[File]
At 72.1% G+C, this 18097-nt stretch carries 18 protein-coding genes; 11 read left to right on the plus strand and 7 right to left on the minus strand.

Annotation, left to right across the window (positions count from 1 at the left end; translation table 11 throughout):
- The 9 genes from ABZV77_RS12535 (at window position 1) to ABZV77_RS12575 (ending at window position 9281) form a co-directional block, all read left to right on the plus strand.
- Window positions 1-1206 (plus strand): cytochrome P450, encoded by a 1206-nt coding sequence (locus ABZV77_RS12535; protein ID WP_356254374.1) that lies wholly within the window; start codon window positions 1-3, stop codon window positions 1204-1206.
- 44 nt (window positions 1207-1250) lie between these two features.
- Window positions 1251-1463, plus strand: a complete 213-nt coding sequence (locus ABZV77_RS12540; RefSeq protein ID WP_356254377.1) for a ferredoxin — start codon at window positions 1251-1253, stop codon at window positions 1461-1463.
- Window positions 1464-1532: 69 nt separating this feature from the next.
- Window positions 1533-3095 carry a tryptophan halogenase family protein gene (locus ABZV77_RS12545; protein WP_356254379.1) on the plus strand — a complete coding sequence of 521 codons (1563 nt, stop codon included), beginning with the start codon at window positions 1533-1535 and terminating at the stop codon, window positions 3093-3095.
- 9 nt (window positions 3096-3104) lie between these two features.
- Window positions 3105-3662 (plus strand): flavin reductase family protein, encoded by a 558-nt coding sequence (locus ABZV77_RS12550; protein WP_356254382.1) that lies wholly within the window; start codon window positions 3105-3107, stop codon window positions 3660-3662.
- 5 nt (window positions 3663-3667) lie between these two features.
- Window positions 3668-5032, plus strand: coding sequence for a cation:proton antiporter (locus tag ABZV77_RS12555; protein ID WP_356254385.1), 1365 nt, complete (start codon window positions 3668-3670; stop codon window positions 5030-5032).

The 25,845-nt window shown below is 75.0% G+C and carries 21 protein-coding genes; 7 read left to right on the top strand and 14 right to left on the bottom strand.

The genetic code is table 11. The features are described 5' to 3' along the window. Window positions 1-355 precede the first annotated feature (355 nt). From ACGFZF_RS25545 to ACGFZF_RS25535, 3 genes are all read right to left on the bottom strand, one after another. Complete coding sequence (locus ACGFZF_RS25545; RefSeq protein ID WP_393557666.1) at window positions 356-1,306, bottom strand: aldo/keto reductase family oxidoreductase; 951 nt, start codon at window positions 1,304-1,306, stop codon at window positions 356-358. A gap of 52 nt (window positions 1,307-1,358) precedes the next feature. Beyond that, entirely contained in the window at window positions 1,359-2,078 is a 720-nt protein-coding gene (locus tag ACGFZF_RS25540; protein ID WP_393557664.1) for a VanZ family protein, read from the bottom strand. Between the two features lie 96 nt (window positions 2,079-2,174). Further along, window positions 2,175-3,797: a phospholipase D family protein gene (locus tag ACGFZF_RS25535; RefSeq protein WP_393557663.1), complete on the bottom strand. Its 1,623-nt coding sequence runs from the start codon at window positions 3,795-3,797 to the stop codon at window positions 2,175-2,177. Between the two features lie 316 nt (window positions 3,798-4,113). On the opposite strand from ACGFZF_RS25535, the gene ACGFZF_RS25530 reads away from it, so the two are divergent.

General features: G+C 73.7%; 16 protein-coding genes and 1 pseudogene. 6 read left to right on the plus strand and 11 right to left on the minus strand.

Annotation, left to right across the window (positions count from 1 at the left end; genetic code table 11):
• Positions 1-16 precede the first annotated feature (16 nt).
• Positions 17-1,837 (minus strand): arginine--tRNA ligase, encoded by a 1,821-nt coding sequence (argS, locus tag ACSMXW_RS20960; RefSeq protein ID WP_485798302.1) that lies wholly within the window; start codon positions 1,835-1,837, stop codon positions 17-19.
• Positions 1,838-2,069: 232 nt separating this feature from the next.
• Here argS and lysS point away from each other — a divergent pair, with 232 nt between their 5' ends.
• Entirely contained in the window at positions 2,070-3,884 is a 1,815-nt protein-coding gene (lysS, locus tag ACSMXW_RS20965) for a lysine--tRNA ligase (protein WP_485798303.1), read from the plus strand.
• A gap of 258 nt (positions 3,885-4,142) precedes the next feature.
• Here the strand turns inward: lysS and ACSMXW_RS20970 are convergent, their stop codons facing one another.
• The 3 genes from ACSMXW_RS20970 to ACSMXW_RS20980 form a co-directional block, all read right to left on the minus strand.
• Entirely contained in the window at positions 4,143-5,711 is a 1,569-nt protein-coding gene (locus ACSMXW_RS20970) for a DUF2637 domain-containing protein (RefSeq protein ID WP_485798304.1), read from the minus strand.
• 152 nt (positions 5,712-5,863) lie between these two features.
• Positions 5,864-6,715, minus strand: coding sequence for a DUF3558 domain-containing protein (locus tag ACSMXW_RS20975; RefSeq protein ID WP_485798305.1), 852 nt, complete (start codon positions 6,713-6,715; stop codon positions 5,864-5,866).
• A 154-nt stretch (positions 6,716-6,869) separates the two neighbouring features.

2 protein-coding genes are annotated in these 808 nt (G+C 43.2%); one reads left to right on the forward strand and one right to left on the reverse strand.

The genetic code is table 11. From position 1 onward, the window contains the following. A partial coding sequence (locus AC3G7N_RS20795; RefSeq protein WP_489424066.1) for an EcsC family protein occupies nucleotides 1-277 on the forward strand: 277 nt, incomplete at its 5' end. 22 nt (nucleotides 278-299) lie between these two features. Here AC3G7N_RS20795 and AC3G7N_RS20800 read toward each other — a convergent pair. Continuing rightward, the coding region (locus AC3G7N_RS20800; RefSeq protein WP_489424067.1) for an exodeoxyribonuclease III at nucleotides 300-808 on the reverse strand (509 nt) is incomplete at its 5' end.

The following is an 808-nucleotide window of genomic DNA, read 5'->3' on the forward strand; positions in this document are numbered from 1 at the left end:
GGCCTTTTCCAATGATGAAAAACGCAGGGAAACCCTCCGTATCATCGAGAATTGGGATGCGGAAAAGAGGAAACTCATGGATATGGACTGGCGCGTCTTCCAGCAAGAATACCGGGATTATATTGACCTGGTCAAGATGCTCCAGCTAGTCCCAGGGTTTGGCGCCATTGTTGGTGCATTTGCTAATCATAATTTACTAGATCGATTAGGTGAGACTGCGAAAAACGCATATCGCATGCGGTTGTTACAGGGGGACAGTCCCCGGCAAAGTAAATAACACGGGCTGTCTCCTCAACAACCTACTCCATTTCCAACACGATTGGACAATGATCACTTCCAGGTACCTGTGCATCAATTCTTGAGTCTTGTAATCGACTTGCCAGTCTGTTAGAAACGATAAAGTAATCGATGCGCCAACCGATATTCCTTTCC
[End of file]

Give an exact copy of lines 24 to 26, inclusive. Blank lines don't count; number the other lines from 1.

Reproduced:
• The 3 genes from ACSMXW_RS20970 to ACSMXW_RS20980 form a co-directional block, all read right to left on the minus strand.
• Entirely contained in the window at positions 4,143-5,711 is a 1,569-nt protein-coding gene (locus ACSMXW_RS20970) for a DUF2637 domain-containing protein (RefSeq protein ID WP_485798304.1), read from the minus strand.
• 152 nt (positions 5,712-5,863) lie between these two features.